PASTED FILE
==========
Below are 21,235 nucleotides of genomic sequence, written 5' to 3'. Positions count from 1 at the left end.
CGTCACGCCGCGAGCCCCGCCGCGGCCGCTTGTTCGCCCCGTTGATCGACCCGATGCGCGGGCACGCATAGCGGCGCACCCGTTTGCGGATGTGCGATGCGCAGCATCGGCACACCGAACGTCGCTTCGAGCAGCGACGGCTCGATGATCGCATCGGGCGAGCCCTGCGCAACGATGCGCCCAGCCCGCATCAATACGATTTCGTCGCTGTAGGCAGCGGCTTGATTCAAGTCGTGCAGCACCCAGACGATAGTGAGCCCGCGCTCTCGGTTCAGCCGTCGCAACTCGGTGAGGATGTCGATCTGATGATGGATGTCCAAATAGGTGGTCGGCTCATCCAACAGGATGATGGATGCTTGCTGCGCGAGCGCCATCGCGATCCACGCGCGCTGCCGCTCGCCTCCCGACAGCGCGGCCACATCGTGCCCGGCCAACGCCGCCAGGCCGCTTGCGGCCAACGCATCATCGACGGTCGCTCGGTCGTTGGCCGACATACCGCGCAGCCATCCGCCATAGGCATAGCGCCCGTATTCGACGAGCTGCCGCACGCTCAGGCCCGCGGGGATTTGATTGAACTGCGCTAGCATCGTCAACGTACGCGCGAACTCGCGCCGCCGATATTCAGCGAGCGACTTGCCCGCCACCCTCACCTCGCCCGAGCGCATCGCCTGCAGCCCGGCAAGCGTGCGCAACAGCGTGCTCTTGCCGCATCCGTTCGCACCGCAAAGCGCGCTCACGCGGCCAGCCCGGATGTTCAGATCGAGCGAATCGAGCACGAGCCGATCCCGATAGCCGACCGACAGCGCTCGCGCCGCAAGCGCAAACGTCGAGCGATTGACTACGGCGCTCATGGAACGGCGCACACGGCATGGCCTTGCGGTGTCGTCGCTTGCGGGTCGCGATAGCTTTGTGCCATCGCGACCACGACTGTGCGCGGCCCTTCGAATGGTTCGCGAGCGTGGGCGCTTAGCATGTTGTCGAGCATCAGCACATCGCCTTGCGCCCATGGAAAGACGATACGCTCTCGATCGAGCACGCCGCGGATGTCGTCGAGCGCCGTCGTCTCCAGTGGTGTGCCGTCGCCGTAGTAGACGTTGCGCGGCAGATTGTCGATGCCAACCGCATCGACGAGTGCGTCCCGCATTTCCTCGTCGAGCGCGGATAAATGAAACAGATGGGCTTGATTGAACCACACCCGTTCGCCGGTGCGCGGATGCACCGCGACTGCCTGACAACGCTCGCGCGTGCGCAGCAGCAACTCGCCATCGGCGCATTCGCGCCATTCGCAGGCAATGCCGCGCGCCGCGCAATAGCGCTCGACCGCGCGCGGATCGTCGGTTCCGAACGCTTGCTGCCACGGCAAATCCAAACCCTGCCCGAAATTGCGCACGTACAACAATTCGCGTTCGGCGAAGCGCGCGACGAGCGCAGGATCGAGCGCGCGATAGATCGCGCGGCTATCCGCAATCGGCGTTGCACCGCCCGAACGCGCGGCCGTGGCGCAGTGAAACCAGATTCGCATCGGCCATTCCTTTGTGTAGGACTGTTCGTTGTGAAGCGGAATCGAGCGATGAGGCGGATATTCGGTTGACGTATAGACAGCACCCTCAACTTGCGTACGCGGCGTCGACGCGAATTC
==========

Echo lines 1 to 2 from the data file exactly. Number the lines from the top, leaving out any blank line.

Below are 21,235 nucleotides of genomic sequence, written 5' to 3'. Positions count from 1 at the left end.
CGTCACGCCGCGAGCCCCGCCGCGGCCGCTTGTTCGCCCCGTTGATCGACCCGATGCGCGGGCACGCATAGCGGCGCACCCGTTTGCGGATGTGCGATGCGCAGCATCGGCACACCGAACGTCGCTTCGAGCAGCGACGGCTCGATGATCGCATCGGGCGAGCCCTGCGCAACGATGCGCCCAGCCCGCATCAATACGATTTCGTCGCTGTAGGCAGCGGCTTGATTCAAGTCGTGCAGCACCCAGACGATAGTGAGCCCGCGCTCTCGGTTCAGCCGTCGCAACTCGGTGAGGATGTCGATCTGATGATGGATGTCCAAATAGGTGGTCGGCTCATCCAACAGGATGATGGATGCTTGCTGCGCGAGCGCCATCGCGATCCACGCGCGCTGCCGCTCGCCTCCCGACAGCGCGGCCACATCGTGCCCGGCCAACGCCGCCAGGCCGCTTGCGGCCAACGCATCATCGACGGTCGCTCGGTCGTTGGCCGACATACCGCGCAGCCATCCGCCATAGGCATAGCGCCCGTATTCGACGAGCTGCCGCACGCTCAGGCCCGCGGGGATTTGATTGAACTGCGCTAGCATCGTCAACGTACGCGCGAACTCGCGCCGCCGATATTCAGCGAGCGACTTGCCCGCCACCCTCACCTCGCCCGAGCGCATCGCCTGCAGCCCGGCAAGCGTGCGCAACAGCGTGCTCTTGCCGCATCCGTTCGCACCGCAAAGCGCGCTCACGCGGCCAGCCCGGATGTTCAGATCGAGCGAATCGAGCACGAGCCGATCCCGATAGCCGACCGACAGCGCTCGCGCCGCAAGCGCAAACGTCGAGCGATTGACTACGGCGCTCATGGAACGGCGCACACGGCATGGCCTTGCGGTGTCGTCGCTTGCGGGTCGCGATAGCTTTGTGCCATCGCGACCACGACTGTGCGCGGCCCTTCGAATGGTTCGCGAGCGTGGGCGCTTAGCATGTTGTCGAGCATCAGCACATCGCCTTGCGCCCATGGAAAGACGATACGCTCTCGATCGAGCACGCCGCGGATGTCGTCGAGCGCCGTCGTCTCCAGTGGTGTGCCGTCGCCGTAGTAGACGTTGCGCGGCAGATTGTCGATGCCAACCGCATCGACGAGTGCGTCCCGCATTTCCTCGTCGAGCGCGGATAAATGAAACAGATGGGCTTGATTGAACCACACCCGTTCGCCGGTGCGCGGATGCACCGCGACTGCCTGACAACGCTCGCGCGTGCGCAGCAGCAACTCGCCATCGGCGCATTCGCGCCATTCGCAGGCAATGCCGCGCGCCGCGCAATAGCGCTCGACCGCGCGCGGATCGTCGGTTCCGAACGCTTGCTGCCACGGCAAATCCAAACCCTGCCCGAAATTGCGCACGTACAACAATTCGCGTTCGGCGAAGCGCGCGACGAGCGCAGGATCGAGCGCGCGATAGATCGCGCGGCTATCCGCAATCGGCGTTGCACCGCCCGAACGCGCGGCCGTGGCGCAGTGAAACCAGATTCGCATCGGCCATTCCTTTGTGTAGGACTGTTCGTTGTGAAGCGGAATCGAGCGATGAGGCGGATATTCGGTTGACGTATAGACAGCACCCTCAACTTGCGTACGCGGCGTCGACGCGAATTC